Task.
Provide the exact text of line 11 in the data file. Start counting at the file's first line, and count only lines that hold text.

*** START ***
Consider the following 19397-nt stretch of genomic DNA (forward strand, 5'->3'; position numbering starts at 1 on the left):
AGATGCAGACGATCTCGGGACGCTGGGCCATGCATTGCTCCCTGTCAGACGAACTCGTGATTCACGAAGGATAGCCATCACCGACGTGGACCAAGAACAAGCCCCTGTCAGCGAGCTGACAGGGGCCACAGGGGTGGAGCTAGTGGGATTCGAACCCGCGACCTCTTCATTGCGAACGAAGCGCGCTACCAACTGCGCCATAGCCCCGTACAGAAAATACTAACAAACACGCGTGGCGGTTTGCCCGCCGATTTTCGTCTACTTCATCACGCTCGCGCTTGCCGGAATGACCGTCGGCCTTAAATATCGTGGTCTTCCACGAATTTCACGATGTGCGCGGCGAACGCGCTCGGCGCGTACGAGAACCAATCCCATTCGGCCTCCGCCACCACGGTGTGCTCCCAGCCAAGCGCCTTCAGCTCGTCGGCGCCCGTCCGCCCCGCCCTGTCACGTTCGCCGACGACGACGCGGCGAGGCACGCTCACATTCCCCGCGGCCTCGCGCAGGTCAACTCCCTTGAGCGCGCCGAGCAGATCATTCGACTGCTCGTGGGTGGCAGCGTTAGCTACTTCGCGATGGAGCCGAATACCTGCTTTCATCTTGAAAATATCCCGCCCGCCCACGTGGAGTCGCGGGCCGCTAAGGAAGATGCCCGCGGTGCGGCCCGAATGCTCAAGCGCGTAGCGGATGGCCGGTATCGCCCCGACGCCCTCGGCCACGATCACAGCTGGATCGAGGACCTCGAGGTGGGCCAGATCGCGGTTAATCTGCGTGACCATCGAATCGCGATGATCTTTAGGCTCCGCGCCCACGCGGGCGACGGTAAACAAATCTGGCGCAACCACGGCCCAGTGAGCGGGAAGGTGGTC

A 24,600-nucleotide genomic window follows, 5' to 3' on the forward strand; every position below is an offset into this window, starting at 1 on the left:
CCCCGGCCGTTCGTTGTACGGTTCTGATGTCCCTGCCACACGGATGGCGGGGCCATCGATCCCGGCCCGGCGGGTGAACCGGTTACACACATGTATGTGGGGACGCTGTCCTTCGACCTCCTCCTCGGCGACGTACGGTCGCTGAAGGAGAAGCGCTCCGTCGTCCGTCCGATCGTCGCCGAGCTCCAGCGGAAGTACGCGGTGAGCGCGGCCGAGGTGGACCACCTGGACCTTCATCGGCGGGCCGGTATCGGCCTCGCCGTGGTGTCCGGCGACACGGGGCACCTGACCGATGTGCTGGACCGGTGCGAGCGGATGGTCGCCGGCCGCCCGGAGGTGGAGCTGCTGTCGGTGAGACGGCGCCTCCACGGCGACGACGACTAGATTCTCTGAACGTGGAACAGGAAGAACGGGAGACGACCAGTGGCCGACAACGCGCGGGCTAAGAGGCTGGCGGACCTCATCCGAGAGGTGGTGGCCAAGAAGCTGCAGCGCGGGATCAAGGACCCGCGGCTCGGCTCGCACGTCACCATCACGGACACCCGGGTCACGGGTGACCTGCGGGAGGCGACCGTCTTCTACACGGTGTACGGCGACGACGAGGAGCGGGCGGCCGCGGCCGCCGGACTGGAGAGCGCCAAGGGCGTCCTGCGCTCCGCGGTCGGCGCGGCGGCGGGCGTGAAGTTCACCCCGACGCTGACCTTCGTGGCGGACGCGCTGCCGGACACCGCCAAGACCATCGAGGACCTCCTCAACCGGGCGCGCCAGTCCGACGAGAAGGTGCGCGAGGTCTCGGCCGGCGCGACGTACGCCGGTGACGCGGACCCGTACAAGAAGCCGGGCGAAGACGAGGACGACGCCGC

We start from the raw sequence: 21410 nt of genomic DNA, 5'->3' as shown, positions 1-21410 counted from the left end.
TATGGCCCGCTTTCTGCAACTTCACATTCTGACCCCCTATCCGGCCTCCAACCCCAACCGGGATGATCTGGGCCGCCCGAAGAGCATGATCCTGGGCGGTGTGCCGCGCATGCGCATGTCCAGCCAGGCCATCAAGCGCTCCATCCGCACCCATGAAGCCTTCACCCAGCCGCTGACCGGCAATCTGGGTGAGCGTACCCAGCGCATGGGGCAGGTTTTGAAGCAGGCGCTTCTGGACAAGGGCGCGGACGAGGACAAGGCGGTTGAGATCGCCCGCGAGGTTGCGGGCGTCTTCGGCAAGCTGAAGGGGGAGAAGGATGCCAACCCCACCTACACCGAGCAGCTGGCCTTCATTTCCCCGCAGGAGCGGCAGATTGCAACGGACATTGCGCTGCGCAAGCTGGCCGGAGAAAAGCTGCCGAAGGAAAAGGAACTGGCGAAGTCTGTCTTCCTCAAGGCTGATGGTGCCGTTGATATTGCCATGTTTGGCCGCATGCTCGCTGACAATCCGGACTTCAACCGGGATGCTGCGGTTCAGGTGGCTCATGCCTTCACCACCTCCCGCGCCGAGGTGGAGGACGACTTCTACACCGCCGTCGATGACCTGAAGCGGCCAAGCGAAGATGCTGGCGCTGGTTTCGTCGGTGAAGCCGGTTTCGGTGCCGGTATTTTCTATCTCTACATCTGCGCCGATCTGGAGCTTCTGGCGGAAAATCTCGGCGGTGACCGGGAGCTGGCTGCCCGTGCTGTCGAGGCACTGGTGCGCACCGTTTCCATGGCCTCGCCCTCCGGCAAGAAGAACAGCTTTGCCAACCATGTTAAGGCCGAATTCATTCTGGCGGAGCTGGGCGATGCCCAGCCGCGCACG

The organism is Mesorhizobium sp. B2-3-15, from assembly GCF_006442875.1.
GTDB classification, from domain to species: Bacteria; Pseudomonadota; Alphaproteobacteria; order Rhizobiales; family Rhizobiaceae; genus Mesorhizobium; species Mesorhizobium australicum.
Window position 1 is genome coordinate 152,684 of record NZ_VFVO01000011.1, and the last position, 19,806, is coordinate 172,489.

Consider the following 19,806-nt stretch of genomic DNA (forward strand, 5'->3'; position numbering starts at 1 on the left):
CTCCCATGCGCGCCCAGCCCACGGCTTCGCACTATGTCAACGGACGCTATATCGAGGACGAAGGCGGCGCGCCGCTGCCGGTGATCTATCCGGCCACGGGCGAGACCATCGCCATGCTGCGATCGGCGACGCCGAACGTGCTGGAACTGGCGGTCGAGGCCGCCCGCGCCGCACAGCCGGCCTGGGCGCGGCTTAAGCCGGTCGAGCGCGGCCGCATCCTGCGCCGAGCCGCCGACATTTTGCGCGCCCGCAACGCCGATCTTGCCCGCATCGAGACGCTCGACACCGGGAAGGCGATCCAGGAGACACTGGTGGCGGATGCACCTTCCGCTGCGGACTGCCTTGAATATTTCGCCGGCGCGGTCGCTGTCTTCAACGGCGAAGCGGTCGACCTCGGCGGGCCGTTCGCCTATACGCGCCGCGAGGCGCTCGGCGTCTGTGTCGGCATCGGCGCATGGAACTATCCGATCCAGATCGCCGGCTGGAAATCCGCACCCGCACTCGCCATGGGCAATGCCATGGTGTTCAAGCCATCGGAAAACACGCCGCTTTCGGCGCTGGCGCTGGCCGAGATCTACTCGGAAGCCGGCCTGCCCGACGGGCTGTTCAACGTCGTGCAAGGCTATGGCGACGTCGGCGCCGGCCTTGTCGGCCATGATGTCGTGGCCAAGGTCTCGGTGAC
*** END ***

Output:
CTCCCATGCGCGCCCAGCCCACGGCTTCGCACTATGTCAACGGACGCTATATCGAGGACGAAGGCGGCGCGCCGCTGCCGGTGATCTATCCGGCCACGGGCGAGACCATCGCCATGCTGCGATCGGCGACGCCGAACGTGCTGGAACTGGCGGTCGAGGCCGCCCGCGCCGCACAGCCGGCCTGGGCGCGGCTTAAGCCGGTCGAGCGCGGCCGCATCCTGCGCCGAGCCGCCGACATTTTGCGCGCCCGCAACGCCGATCTTGCCCGCATCGAGACGCTCGACACCGGGAAGGCGATCCAGGAGACACTGGTGGCGGATGCACCTTCCGCTGCGGACTGCCTTGAATATTTCGCCGGCGCGGTCGCTGTCTTCAACGGCGAAGCGGTCGACCTCGGCGGGCCGTTCGCCTATACGCGCCGCGAGGCGCTCGGCGTCTGTGTCGGCATCGGCGCATGGAACTATCCGATCCAGATCGCCGGCTGGAAATCCGCACCCGCACTCGCCATGGGCAATGCCATGGTGTTCAAGCCATCGGAAAACACGCCGCTTTCGGCGCTGGCGCTGGCCGAGATCTACTCGGAAGCCGGCCTGCCCGACGGGCTGTTCAACGTCGTGCAAGGCTATGGCGACGTCGGCGCCGGCCTTGTCGGCCATGATGTCGTGGCCAAGGTCTCGGTGAC